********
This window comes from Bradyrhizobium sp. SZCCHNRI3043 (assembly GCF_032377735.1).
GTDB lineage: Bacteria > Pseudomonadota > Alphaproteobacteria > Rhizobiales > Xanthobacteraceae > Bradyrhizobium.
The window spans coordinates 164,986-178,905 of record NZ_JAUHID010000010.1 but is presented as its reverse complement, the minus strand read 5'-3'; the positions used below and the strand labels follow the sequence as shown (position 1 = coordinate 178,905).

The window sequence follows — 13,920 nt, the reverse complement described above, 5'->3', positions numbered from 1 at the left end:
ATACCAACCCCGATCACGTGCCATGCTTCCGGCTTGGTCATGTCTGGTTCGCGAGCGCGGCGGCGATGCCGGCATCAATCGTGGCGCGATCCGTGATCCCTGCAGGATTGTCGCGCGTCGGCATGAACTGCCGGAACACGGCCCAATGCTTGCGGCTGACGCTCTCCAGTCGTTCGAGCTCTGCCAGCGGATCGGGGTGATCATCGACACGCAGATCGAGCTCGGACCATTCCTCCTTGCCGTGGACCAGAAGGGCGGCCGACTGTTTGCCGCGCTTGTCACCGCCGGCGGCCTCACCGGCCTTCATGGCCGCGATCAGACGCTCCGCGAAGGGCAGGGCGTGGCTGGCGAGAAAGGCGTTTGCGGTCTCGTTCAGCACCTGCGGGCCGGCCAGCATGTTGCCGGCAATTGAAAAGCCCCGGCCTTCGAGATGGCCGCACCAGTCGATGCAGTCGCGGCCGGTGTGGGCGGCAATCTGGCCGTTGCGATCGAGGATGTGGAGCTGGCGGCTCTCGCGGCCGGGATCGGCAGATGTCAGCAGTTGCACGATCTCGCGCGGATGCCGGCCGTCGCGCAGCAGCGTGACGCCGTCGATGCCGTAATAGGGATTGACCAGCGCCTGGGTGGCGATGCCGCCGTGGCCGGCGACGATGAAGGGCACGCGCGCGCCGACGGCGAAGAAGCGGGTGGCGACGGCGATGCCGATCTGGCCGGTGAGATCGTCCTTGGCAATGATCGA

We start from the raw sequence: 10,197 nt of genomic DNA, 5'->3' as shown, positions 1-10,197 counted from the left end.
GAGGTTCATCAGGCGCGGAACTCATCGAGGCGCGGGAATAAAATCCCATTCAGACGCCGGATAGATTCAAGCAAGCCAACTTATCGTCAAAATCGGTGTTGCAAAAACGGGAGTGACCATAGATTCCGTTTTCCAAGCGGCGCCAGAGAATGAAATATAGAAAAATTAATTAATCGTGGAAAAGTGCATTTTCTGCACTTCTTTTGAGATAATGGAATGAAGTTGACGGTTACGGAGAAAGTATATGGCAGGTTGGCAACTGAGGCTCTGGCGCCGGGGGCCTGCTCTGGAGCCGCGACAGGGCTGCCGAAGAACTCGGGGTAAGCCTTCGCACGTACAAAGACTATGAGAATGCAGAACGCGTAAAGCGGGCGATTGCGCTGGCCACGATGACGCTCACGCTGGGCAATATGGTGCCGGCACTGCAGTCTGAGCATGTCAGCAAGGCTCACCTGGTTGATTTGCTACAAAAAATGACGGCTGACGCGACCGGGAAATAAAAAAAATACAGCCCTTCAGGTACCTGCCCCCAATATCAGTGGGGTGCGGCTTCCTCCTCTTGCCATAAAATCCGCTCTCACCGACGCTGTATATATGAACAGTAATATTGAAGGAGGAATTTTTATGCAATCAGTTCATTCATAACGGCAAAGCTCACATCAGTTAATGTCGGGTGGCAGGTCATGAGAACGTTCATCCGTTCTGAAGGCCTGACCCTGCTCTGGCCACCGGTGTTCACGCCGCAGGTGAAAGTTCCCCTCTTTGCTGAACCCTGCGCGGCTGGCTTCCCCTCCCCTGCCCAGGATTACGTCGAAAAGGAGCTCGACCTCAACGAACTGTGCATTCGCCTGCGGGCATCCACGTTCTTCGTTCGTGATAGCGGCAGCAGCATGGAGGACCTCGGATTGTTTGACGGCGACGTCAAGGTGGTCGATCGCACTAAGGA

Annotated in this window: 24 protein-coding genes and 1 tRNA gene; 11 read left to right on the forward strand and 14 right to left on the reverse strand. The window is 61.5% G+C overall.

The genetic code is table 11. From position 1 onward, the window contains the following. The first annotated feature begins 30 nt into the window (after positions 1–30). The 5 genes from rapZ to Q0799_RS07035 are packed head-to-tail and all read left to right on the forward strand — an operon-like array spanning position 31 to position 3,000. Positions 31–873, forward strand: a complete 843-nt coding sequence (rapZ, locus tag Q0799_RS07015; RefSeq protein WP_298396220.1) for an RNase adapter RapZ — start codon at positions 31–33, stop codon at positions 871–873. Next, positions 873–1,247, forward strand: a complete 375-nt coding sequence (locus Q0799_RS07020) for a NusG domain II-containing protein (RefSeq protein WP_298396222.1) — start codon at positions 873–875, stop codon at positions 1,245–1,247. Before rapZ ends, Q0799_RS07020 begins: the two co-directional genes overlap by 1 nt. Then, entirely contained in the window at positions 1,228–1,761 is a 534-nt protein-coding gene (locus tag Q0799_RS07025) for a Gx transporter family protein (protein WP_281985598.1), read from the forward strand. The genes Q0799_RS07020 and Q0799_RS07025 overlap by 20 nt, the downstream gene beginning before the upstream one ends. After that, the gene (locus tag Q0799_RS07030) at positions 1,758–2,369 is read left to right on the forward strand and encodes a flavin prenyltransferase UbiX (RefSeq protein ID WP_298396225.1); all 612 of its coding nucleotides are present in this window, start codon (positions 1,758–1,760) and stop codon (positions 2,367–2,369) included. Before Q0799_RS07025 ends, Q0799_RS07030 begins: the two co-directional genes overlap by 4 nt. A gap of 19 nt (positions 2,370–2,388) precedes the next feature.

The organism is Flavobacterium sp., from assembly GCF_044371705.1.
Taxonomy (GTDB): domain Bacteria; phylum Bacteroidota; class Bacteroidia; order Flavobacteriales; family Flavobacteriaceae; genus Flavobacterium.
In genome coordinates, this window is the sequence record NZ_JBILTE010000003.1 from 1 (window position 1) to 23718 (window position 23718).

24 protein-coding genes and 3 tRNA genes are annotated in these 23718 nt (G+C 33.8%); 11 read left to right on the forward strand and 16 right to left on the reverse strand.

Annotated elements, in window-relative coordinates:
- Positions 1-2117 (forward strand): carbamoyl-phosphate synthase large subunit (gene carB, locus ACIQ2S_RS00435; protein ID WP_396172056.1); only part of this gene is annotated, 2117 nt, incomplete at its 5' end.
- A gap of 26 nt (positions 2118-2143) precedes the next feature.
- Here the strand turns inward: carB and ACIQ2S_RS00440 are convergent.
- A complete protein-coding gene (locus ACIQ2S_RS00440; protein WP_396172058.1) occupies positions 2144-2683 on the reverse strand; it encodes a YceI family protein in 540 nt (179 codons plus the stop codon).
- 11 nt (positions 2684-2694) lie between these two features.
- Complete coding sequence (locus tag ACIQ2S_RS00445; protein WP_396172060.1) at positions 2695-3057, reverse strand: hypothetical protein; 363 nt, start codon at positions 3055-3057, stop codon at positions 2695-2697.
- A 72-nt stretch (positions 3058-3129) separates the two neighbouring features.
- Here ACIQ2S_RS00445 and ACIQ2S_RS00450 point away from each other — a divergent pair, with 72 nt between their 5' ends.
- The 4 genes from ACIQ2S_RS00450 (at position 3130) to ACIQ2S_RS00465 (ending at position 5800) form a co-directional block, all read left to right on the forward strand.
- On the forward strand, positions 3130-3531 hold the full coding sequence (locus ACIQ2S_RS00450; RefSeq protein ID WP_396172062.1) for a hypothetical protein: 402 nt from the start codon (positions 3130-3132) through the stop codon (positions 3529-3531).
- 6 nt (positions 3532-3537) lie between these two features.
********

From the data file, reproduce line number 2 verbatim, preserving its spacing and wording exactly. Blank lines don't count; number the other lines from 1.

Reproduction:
GTDB lineage: Bacteria > Pseudomonadota > Alphaproteobacteria > Rhizobiales > Xanthobacteraceae > Bradyrhizobium.